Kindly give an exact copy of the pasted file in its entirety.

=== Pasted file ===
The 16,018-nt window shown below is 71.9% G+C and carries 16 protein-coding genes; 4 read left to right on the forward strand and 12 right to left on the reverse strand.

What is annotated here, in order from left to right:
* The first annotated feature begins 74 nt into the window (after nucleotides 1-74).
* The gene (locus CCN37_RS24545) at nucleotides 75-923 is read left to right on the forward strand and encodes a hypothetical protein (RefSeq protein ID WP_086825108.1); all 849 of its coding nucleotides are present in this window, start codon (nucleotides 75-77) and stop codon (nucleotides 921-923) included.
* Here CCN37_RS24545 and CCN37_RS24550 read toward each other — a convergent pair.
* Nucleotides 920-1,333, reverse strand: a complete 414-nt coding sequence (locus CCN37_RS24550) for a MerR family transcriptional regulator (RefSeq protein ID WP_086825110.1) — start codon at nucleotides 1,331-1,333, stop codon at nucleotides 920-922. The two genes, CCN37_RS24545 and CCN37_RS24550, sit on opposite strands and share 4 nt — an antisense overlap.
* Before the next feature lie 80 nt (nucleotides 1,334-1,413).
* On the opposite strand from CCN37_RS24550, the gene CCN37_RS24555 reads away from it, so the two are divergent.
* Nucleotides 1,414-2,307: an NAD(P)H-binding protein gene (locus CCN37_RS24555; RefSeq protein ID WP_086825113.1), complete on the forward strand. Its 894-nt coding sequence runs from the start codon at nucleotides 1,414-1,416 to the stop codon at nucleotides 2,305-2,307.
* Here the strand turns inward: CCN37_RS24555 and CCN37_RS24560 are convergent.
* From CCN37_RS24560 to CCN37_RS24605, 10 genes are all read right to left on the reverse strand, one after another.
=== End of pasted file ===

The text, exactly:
The 16,018-nt window shown below is 71.9% G+C and carries 16 protein-coding genes; 4 read left to right on the forward strand and 12 right to left on the reverse strand.

What is annotated here, in order from left to right:
* The first annotated feature begins 74 nt into the window (after nucleotides 1-74).
* The gene (locus CCN37_RS24545) at nucleotides 75-923 is read left to right on the forward strand and encodes a hypothetical protein (RefSeq protein ID WP_086825108.1); all 849 of its coding nucleotides are present in this window, start codon (nucleotides 75-77) and stop codon (nucleotides 921-923) included.
* Here CCN37_RS24545 and CCN37_RS24550 read toward each other — a convergent pair.
* Nucleotides 920-1,333, reverse strand: a complete 414-nt coding sequence (locus CCN37_RS24550) for a MerR family transcriptional regulator (RefSeq protein ID WP_086825110.1) — start codon at nucleotides 1,331-1,333, stop codon at nucleotides 920-922. The two genes, CCN37_RS24545 and CCN37_RS24550, sit on opposite strands and share 4 nt — an antisense overlap.
* Before the next feature lie 80 nt (nucleotides 1,334-1,413).
* On the opposite strand from CCN37_RS24550, the gene CCN37_RS24555 reads away from it, so the two are divergent.
* Nucleotides 1,414-2,307: an NAD(P)H-binding protein gene (locus CCN37_RS24555; RefSeq protein ID WP_086825113.1), complete on the forward strand. Its 894-nt coding sequence runs from the start codon at nucleotides 1,414-1,416 to the stop codon at nucleotides 2,305-2,307.
* Here the strand turns inward: CCN37_RS24555 and CCN37_RS24560 are convergent.
* From CCN37_RS24560 to CCN37_RS24605, 10 genes are all read right to left on the reverse strand, one after another.